took us quite a while to answer,"
Berenson said. "To get that goal
back was huge. I thought we got
the momentum off that goal."
The game then remained knot-
ted at one until Saar's winner in
the second overtime.
"It was good faceoff play on
their part," Nagelvoort said. "I
went down to cover, and the next
thing I knew, it was in the

net."
Penn State's offensive formula
is relatively simple: Forecheck
relentlessly, throw pucks at the
net and force opponents into had
turnovers. They succeeded in
all of those, resulting in a wide-
open game that featured 118 shots
between the two teams.
Nagelvoort was up to the chal-
lenge for most of the afternoon,
finishing with 63 saves, but the
magic ran out on Holstrom's rush
and Saar's wrister.
"He kept the game close when
we were at our worst and gave us
a chance," Berenson said.
Michigan has played to the
level of its competition .1tl year. It
opened the regular season with a
commanding 3-1 win over No. 3
Boston College and ended it with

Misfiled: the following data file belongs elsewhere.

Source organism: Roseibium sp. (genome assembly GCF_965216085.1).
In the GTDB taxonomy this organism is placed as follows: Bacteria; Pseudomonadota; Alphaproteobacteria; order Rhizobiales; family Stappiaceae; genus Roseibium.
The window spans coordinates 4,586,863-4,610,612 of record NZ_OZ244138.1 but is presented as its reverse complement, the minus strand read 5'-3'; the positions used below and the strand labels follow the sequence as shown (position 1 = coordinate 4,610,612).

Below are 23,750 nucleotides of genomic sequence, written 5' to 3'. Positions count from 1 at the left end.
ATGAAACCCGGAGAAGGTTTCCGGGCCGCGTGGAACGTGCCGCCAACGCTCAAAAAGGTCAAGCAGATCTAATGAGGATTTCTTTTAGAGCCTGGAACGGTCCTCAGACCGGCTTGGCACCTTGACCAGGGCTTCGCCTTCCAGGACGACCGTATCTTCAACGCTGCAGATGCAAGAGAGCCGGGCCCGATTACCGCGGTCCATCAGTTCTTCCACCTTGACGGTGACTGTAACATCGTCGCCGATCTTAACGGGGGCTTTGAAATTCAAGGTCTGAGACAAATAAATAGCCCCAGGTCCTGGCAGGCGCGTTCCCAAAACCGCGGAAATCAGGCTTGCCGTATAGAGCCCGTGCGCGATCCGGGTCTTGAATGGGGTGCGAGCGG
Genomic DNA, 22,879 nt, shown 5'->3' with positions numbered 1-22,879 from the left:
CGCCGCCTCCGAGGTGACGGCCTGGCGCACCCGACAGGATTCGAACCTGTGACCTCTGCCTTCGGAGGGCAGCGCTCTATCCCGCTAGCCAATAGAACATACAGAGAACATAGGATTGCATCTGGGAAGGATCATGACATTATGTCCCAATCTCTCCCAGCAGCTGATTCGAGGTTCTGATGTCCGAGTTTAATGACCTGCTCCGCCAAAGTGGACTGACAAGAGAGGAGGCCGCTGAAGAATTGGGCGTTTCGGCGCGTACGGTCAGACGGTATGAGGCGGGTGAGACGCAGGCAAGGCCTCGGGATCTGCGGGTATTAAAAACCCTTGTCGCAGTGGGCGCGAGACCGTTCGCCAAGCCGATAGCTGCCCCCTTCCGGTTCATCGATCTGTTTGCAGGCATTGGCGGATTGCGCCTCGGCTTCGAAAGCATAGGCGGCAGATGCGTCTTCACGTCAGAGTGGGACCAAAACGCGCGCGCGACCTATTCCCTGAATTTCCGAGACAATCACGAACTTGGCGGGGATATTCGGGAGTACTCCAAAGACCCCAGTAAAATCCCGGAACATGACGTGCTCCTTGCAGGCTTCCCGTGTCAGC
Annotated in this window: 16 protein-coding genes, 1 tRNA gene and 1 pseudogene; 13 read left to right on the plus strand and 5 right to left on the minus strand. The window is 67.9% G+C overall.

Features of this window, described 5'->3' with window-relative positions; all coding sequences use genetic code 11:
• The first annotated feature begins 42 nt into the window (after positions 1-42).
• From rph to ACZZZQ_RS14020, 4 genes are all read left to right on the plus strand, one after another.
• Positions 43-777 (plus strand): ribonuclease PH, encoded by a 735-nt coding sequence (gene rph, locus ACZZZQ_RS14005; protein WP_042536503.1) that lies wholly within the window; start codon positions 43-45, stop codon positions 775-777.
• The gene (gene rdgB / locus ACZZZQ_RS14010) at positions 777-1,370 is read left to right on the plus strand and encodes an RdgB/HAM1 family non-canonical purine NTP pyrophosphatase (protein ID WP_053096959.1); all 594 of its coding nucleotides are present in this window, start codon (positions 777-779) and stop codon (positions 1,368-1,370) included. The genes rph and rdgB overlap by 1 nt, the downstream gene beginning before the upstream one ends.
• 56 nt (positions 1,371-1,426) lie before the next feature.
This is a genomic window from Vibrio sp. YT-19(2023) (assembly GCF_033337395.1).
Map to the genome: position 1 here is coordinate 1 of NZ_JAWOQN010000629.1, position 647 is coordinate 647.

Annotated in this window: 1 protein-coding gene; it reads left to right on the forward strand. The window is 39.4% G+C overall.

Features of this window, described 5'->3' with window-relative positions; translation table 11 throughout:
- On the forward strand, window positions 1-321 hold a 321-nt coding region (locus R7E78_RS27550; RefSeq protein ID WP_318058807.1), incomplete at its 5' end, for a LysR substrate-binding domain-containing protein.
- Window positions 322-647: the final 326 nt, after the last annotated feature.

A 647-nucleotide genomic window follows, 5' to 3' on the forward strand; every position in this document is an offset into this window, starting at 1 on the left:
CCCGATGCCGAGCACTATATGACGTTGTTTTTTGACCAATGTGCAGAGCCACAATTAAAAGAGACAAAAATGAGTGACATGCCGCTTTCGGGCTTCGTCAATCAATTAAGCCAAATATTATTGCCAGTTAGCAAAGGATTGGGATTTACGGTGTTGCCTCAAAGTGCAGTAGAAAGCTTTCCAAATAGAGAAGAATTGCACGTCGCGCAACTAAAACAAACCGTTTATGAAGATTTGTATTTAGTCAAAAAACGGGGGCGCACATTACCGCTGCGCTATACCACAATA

a rout of No. i Minnesota. But
sandwiched between those results
came a 5-4 record against Michi-
gan State and Penn State, the Big
Ten's worst teams.
That ineptitude reared its head
again Thursday. The first period
ended without much offensive
firepower from Michigan, which
failed to take control despite a pair
of power plays and a crowd par-
tial in its favor. The Wolverines
ranmped up the intensity in the sec-
ond frame, but they couldn't find
twine and conceded late.
When the exhaustion of two
mnertines had isnkin, the Nittany
Lions final n' elivered the dag-
get. s'initg M i-nigain home early
from the conference tournament
and potentially ending the Wol-
ve-ines' season.

Baseball opens Big Ten Michigan starts Alumni
play vs. conference power Field slate vs. Indiana

By BEN FIDELMAN
Daily Sports Writer
Though its record may not
show it, the Michigan baseball
team has improved this season.
But this weekend, the upward-
trending Wolverines (8-12-1) will
face a major test
in Blooming- Michigan
ton, where they at Indiana
will open Big
Ten play against Matchup:
projected con- Michigan 8-12-
ference cham- 1; indiana 10-8
pion Indiana When: Friday
(10-8). 4:05 P.M.
The Hoosiers Where: Bart
are captained Kaufman Field
by an experi- TV/Radio:
enced pitching MGoBlue.com
staff that has
posted a 2.68
earned-run average, which leads
the Big Ten by nearly three quar-
ters of a run.
Senior Joey DeNato is 3-1 on
the year and is the ace of the
rotation. His 1.95 ERA is good
for seventh in the Big Ten, and
opponents are mustering just a
.241 batting average against him
through five starts. Much like the